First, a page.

Published on June 20th, 2023 📆 | 5688 Views ⚑


Gannett sues Google, alleges online ad monopoly

NEW YORK, June 20 (Reuters) - Gannett Co Inc (GCI.N), the largest U.S. newspaper chain, on Tuesday sued Google, accusing the social media company of violating federal antitrust law by trying to monopolize the market for online advertising.

The publisher of USA Today and more than 200 daily newspapers in a complaint filed in federal court in Manhattan said media are suffering because Google and its parent Alphabet Inc (GOOGL.O) monopolize tools for buying and selling online ads.

Gannett said this forces publishers to sell more ad space to Google at depressed prices, resulting in "dramatically less revenue for publishers and Google's ad-tech rivals, while Google enjoys exorbitant monopoly profits."

Google did not immediately respond to requests for comment.

Gannett is seeking unspecified damages.

It filed its lawsuit five months after the U.S. Department of Justice brought a similar lawsuit against Google over the Mountain View, California-based company's advertising technology.

On June 14, the European Union filed its own case, and said Google might have to sell some of its advertising technology.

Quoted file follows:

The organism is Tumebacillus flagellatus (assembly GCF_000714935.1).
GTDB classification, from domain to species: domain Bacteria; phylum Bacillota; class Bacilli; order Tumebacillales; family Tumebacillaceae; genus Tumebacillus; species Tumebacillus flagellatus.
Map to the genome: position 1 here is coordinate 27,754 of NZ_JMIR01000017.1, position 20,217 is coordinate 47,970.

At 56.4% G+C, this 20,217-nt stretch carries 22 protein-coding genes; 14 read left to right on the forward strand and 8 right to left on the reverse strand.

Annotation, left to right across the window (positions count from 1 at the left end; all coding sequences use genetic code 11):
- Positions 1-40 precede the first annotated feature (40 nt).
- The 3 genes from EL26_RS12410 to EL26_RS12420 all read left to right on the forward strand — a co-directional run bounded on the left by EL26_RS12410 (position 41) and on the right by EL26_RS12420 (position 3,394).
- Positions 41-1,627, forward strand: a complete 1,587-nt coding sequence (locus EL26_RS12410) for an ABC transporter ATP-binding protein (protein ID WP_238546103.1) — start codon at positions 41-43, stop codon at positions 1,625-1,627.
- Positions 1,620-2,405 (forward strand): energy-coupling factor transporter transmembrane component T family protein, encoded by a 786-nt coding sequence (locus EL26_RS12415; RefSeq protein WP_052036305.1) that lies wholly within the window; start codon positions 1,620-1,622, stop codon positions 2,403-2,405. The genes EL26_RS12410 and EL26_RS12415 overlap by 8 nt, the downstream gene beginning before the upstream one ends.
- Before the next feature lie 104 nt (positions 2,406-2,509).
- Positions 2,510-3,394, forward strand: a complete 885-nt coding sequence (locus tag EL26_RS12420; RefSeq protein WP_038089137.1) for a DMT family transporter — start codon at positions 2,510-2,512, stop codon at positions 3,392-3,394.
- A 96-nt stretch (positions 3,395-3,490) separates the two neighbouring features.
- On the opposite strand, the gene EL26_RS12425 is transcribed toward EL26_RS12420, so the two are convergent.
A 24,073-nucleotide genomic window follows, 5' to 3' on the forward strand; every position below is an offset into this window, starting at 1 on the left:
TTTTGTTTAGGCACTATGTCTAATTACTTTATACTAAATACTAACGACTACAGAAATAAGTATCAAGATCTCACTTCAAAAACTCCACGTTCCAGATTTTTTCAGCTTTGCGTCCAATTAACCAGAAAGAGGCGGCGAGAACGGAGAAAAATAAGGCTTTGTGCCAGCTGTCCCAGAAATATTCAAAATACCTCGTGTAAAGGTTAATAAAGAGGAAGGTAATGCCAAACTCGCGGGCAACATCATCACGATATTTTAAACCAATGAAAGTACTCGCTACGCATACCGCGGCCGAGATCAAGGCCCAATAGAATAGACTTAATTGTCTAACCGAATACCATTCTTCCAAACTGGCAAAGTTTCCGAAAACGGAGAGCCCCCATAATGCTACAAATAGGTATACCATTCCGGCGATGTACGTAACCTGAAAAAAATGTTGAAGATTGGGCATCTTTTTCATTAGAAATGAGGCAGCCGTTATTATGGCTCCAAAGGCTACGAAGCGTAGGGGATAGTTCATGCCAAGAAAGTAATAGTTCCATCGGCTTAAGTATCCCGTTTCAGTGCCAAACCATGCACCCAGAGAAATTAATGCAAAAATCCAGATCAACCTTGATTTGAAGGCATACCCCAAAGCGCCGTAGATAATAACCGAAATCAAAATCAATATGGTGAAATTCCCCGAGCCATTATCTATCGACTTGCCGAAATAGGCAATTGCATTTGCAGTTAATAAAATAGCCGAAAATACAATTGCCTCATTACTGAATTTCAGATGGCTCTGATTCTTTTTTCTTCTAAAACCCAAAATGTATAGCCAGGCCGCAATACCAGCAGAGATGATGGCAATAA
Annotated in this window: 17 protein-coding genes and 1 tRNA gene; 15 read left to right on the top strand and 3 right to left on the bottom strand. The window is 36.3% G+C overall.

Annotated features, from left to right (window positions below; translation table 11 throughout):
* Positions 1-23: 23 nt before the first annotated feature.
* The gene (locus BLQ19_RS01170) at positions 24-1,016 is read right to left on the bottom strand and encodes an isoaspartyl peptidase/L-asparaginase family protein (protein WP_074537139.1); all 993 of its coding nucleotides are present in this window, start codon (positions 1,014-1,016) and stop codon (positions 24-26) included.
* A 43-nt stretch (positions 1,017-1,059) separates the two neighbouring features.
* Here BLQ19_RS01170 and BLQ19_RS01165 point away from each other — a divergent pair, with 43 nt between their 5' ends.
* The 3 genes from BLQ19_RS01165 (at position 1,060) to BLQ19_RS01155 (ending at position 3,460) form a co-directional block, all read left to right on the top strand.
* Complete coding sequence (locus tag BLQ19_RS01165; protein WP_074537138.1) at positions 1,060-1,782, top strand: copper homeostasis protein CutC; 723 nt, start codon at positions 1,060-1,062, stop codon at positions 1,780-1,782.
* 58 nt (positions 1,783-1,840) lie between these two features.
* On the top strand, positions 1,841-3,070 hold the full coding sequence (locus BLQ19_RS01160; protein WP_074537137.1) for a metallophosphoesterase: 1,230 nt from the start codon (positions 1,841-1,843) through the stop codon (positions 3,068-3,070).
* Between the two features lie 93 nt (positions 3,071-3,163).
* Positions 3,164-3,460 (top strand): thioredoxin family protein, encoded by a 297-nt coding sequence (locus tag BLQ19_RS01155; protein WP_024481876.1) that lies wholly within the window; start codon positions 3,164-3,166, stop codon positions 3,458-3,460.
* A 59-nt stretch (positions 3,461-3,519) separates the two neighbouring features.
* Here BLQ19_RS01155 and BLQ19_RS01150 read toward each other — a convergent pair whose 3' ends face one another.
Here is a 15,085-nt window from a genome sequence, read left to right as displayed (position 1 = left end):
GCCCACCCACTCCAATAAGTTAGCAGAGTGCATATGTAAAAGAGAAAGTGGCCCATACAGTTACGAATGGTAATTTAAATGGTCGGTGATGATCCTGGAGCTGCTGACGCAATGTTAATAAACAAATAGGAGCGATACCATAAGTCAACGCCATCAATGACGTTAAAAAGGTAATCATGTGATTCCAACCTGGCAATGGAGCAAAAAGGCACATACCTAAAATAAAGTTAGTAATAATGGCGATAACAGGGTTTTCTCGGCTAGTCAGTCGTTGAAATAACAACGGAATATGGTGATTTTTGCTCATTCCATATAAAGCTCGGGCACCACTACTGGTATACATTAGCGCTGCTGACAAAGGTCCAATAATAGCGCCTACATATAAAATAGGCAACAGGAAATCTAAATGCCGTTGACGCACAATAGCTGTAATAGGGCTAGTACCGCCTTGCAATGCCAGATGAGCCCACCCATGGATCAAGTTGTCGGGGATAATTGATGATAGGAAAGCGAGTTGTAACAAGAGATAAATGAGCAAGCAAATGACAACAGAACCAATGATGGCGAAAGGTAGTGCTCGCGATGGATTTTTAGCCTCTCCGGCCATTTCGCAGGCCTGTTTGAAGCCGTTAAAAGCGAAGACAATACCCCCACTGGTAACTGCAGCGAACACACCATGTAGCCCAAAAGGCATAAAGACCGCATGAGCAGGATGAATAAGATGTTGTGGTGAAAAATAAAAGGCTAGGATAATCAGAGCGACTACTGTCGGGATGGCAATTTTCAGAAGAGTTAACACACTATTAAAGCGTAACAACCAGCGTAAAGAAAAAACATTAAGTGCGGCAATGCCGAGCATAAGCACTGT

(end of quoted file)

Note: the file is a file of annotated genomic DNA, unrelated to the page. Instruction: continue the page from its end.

Google generated $224.5 billion of advertising revenue in 2022, accounting for nearly 80% of Alphabet's overall revenue, and posted an overall $60 billion profit.

Advertising allows Google to offer many of its services for free, including email and much of its YouTube video platform.

Google's first-quarter ad revenue was $54.5 billion, little changed from a year earlier.

Like many newspaper publishers, McLean, Virginia-based Gannett has struggled in recent years with falling ad revenue and as more people get their news online.

Gannett said print circulation at its newspapers fell nearly 20% in 2020 and in 2021, and that it has shuttered more than 170 publications since 2019, when it merged with GateHouse Media.

According to the lawsuit, online digital advertising in the United States has grown nearly eightfold since 2009 into a $200 billion business, but newspaper ad revenue has fallen nearly 70% over that time.

The case is Gannett Co v Google LLC et al, U.S. District Court, Southern District of New York, No. 23-05177.

Reporting by Jonathan Stempel in New York; Editing by Louise Heavens and Jonathan Oatis

Our Standards: The Thomson Reuters Trust Principles.

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